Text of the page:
Many employers are opposed to the principle of the minimum wage even though most large companies say it would make little difference to what they currently pay their direct employees. David Smith.
Close your eyes, forget for a moment about the political packaging, and ask yourself the question: what does a Labour government actually mean? Does it mean, as it has done in the past, a shift in the balance of economic power towards workers, and away from owners and managers? If so, then why has Labour received such a handsome endorsement from business, including the recruitment of many of its luminaries to various task forces and, in the case of Lord Simon, to a ministerial post?
Wages at a record low, but ...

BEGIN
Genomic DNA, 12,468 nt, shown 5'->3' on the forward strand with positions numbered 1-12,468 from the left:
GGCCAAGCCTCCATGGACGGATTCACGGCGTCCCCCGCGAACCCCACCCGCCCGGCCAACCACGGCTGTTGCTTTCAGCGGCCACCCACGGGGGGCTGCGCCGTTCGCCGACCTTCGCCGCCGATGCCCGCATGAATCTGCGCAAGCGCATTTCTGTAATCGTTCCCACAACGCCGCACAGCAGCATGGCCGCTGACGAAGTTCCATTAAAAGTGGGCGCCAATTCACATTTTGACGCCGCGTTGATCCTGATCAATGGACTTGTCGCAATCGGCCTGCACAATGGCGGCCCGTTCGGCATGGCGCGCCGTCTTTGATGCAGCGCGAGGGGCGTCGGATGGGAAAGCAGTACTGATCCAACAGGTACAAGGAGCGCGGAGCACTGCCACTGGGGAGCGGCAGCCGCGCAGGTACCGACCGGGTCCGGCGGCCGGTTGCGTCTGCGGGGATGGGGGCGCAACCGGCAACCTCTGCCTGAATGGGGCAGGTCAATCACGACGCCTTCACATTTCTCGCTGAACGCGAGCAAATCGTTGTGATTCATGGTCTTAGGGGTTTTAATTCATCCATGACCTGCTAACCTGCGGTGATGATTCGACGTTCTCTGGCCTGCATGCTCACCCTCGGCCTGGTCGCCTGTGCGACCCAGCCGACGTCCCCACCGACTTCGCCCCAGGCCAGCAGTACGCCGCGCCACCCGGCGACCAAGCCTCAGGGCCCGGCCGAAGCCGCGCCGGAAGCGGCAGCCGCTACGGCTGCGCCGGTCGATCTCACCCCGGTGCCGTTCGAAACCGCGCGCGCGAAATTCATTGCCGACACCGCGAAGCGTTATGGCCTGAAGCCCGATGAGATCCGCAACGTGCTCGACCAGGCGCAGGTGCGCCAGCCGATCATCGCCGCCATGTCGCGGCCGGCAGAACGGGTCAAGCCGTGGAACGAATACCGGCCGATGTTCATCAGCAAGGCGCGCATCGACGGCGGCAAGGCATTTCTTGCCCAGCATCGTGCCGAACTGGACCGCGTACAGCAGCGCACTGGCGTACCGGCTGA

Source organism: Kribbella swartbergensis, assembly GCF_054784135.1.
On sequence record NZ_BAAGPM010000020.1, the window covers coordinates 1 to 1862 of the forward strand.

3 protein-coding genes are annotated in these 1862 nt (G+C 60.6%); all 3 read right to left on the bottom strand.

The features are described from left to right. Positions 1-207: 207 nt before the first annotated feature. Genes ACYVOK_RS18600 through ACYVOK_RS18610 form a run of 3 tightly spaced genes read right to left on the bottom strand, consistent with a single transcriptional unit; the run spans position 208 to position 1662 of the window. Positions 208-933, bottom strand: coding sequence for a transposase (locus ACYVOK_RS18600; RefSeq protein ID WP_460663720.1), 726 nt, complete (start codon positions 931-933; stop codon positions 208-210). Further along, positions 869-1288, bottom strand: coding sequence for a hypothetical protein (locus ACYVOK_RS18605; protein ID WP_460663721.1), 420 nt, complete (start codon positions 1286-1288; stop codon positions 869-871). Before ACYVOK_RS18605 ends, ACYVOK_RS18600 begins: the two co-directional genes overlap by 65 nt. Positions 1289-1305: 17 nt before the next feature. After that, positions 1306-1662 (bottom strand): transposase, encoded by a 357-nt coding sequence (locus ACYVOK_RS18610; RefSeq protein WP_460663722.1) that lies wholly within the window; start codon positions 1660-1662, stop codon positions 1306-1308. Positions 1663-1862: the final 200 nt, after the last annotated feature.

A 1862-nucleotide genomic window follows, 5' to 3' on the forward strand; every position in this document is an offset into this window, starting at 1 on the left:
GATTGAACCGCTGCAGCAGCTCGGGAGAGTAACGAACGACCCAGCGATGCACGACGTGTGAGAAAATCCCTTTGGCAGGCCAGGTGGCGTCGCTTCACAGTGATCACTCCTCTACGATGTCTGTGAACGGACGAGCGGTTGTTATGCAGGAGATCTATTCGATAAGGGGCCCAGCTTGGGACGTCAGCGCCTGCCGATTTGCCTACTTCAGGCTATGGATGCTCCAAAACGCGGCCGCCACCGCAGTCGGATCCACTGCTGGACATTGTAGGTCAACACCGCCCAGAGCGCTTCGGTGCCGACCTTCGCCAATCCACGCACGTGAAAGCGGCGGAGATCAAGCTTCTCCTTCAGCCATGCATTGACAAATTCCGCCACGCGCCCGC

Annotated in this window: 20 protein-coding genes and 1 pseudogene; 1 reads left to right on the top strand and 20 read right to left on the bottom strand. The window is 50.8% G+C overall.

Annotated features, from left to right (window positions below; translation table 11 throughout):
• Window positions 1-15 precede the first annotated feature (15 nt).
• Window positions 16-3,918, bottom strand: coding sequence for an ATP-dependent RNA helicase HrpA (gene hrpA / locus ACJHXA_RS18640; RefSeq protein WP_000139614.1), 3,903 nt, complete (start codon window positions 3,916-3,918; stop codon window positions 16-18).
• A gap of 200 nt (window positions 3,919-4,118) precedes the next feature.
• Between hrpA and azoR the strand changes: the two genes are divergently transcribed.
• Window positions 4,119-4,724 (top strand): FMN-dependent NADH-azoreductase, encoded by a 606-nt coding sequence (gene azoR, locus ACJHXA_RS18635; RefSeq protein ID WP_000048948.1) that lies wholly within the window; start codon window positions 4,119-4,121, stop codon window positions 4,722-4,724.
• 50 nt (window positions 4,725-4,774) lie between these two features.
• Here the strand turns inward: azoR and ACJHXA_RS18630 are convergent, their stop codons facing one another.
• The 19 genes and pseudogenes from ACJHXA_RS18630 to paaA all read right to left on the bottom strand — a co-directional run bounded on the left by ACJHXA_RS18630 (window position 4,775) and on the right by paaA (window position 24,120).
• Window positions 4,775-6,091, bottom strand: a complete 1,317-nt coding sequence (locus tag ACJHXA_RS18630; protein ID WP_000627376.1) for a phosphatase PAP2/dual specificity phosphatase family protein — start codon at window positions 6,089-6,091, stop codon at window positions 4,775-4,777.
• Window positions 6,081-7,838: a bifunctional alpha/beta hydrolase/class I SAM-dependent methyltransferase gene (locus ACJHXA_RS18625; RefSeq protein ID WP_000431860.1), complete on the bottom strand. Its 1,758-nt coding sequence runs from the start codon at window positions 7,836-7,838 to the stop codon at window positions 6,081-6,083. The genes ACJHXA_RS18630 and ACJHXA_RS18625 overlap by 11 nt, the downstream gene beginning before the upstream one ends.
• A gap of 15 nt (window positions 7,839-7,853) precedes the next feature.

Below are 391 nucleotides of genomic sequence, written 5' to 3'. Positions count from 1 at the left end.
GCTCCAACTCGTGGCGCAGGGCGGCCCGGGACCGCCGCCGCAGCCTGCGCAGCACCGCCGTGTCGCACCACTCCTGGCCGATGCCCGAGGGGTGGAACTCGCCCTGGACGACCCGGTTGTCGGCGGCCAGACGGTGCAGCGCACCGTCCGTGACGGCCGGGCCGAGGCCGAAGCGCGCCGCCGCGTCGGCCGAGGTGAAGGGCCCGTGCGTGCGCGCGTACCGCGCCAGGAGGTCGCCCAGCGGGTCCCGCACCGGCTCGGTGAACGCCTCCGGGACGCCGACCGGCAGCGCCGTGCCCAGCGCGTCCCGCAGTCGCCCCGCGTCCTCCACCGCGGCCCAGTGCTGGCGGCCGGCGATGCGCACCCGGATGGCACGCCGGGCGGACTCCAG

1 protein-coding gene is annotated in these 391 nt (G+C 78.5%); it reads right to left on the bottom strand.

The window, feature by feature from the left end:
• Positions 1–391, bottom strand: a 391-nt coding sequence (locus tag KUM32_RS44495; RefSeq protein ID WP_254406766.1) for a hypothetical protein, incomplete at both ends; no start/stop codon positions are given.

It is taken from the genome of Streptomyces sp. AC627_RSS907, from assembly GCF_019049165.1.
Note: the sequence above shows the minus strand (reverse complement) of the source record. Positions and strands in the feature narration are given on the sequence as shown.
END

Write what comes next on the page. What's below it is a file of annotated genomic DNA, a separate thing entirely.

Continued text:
Aside from such a close involvement with the new Labour government, there are other ways in which business owners and managers have never had it so good. Despite the recent pronounced fall in unemployment it remains the case, as the chart shows, that wages are at a record low in relation to gross domestic product. But you don't have to look far to find ways in which the process of reversing this is beginning under the new government.
And perhaps the most interesting example is the minimum wage, now moving towards becoming a reality following the appointment of Professor George Bain of the London Business School as head of the Low Pay Commission which will set the level of the minimum wage. The Low Pay Commission will deliberate for up to a year before coming to its decision.